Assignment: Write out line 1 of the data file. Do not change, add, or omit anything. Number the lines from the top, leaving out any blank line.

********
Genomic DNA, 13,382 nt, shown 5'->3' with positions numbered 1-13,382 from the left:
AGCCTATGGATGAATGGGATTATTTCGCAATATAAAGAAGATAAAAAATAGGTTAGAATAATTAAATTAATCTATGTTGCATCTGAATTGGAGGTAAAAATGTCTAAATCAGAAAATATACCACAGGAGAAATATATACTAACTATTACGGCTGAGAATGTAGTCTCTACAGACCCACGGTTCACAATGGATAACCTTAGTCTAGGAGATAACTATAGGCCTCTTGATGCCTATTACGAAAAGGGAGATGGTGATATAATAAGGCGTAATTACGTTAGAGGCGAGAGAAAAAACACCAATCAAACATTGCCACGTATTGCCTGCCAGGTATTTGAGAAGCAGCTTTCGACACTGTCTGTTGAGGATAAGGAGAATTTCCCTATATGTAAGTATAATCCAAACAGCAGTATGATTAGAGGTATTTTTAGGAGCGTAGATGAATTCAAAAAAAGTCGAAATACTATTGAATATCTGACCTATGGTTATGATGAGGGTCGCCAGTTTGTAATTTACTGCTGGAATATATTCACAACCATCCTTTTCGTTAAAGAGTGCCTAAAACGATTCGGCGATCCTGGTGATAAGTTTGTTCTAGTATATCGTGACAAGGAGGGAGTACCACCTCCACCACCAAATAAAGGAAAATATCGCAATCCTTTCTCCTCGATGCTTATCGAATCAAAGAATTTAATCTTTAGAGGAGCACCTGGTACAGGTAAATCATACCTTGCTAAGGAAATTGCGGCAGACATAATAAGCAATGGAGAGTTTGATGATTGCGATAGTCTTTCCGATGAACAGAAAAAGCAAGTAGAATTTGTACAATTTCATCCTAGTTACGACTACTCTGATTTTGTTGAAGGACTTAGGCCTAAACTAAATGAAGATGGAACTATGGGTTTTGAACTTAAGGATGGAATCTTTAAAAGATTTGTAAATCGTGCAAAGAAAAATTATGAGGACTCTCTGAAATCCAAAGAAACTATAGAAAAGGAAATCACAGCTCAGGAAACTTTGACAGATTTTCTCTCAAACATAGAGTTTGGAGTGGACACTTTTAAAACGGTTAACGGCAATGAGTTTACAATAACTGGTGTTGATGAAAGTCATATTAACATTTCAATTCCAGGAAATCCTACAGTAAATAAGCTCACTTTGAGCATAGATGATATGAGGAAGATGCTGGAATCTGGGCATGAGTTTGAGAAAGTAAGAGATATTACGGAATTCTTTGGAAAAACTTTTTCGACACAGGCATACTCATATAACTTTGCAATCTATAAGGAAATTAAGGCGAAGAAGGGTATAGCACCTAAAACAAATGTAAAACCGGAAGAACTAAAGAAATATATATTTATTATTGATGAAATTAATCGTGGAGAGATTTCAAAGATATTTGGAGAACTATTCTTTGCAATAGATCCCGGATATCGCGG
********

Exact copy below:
Genomic DNA, 13,382 nt, shown 5'->3' with positions numbered 1-13,382 from the left: